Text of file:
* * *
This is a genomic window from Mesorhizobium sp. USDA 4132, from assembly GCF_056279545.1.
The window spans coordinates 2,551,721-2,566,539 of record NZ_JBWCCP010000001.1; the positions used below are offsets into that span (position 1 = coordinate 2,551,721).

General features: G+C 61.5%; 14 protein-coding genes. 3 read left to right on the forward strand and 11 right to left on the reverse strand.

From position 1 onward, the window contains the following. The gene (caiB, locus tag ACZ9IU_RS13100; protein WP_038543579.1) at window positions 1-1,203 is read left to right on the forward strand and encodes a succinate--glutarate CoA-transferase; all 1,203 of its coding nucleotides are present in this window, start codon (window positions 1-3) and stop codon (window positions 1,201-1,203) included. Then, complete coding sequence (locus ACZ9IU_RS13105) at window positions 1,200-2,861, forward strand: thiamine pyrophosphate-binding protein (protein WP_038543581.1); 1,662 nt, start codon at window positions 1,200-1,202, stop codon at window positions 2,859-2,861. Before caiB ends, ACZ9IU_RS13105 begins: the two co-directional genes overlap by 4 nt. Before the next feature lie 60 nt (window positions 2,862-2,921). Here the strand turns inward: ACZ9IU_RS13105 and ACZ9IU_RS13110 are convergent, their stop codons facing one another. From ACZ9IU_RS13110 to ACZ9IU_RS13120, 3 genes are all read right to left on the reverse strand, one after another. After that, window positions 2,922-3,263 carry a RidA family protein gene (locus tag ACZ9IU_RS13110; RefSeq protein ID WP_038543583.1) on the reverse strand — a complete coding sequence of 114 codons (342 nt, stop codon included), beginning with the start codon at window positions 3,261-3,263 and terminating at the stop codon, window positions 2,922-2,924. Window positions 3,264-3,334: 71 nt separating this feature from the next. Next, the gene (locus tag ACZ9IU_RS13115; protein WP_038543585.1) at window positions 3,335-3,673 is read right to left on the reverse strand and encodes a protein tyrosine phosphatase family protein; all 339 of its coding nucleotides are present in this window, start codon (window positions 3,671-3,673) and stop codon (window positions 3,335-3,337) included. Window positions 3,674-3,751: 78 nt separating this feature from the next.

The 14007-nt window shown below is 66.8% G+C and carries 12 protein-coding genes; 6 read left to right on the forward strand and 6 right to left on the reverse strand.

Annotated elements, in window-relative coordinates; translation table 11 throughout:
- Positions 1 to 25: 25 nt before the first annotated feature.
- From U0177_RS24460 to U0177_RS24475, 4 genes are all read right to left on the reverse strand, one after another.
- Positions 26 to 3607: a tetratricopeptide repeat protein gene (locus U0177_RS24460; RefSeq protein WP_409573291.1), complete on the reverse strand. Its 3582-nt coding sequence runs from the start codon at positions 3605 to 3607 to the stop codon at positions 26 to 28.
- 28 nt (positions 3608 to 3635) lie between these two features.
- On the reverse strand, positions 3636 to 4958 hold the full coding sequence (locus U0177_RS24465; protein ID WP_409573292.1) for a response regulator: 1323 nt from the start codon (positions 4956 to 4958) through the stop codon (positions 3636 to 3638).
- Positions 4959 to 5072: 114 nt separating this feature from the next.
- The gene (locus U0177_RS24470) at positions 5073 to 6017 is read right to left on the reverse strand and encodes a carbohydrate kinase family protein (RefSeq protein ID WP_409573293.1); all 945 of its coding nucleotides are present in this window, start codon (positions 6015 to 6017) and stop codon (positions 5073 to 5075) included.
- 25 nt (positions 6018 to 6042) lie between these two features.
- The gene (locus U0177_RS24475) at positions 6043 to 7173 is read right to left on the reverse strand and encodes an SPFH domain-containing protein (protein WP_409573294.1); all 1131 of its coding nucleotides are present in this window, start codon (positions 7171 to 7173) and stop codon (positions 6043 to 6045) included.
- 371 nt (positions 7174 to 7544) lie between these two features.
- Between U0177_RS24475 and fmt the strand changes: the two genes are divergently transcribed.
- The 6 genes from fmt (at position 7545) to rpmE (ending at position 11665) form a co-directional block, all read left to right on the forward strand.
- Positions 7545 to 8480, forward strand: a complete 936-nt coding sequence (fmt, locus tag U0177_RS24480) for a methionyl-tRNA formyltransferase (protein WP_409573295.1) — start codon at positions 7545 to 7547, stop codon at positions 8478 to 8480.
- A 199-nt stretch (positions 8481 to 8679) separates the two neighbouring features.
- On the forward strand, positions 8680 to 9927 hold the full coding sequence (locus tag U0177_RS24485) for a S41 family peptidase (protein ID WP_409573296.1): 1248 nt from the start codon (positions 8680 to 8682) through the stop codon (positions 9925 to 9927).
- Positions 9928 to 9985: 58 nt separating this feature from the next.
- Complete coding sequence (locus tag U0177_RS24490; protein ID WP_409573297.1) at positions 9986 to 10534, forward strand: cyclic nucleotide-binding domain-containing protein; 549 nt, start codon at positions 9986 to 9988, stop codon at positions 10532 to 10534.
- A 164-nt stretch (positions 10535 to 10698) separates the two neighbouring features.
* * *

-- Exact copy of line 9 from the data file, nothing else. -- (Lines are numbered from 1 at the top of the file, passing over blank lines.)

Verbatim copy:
- Positions 26 to 3607: a tetratricopeptide repeat protein gene (locus U0177_RS24460; RefSeq protein WP_409573291.1), complete on the reverse strand. Its 3582-nt coding sequence runs from the start codon at positions 3605 to 3607 to the stop codon at positions 26 to 28.